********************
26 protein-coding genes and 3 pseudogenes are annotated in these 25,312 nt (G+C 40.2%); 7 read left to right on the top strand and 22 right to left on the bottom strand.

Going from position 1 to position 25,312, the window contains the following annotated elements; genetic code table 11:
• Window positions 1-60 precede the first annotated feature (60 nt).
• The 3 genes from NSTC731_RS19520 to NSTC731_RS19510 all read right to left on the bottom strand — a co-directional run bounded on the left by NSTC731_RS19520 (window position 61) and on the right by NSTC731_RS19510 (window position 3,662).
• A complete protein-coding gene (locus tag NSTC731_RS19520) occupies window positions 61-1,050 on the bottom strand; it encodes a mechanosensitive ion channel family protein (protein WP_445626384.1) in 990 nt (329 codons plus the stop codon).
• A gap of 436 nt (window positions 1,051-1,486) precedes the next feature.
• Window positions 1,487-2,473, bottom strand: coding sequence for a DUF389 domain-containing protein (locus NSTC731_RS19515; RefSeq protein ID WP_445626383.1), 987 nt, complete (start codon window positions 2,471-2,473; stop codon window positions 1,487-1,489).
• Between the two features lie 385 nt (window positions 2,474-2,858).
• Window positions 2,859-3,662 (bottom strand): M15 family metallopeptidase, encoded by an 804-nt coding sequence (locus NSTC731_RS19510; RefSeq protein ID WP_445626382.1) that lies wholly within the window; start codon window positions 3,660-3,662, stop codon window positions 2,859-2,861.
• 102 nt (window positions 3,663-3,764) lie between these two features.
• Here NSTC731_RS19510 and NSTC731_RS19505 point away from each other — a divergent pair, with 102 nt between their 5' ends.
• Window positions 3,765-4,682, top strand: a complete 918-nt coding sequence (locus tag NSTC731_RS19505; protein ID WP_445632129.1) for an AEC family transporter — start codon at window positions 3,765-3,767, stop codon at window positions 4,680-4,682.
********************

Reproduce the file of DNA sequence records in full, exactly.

26 protein-coding genes and 3 pseudogenes are annotated in these 25,312 nt (G+C 40.2%); 7 read left to right on the top strand and 22 right to left on the bottom strand.

Going from position 1 to position 25,312, the window contains the following annotated elements; genetic code table 11:
• Window positions 1-60 precede the first annotated feature (60 nt).
• The 3 genes from NSTC731_RS19520 to NSTC731_RS19510 all read right to left on the bottom strand — a co-directional run bounded on the left by NSTC731_RS19520 (window position 61) and on the right by NSTC731_RS19510 (window position 3,662).
• A complete protein-coding gene (locus tag NSTC731_RS19520) occupies window positions 61-1,050 on the bottom strand; it encodes a mechanosensitive ion channel family protein (protein WP_445626384.1) in 990 nt (329 codons plus the stop codon).
• A gap of 436 nt (window positions 1,051-1,486) precedes the next feature.
• Window positions 1,487-2,473, bottom strand: coding sequence for a DUF389 domain-containing protein (locus NSTC731_RS19515; RefSeq protein ID WP_445626383.1), 987 nt, complete (start codon window positions 2,471-2,473; stop codon window positions 1,487-1,489).
• Between the two features lie 385 nt (window positions 2,474-2,858).
• Window positions 2,859-3,662 (bottom strand): M15 family metallopeptidase, encoded by an 804-nt coding sequence (locus NSTC731_RS19510; RefSeq protein ID WP_445626382.1) that lies wholly within the window; start codon window positions 3,660-3,662, stop codon window positions 2,859-2,861.
• 102 nt (window positions 3,663-3,764) lie between these two features.
• Here NSTC731_RS19510 and NSTC731_RS19505 point away from each other — a divergent pair, with 102 nt between their 5' ends.
• Window positions 3,765-4,682, top strand: a complete 918-nt coding sequence (locus tag NSTC731_RS19505; protein ID WP_445632129.1) for an AEC family transporter — start codon at window positions 3,765-3,767, stop codon at window positions 4,680-4,682.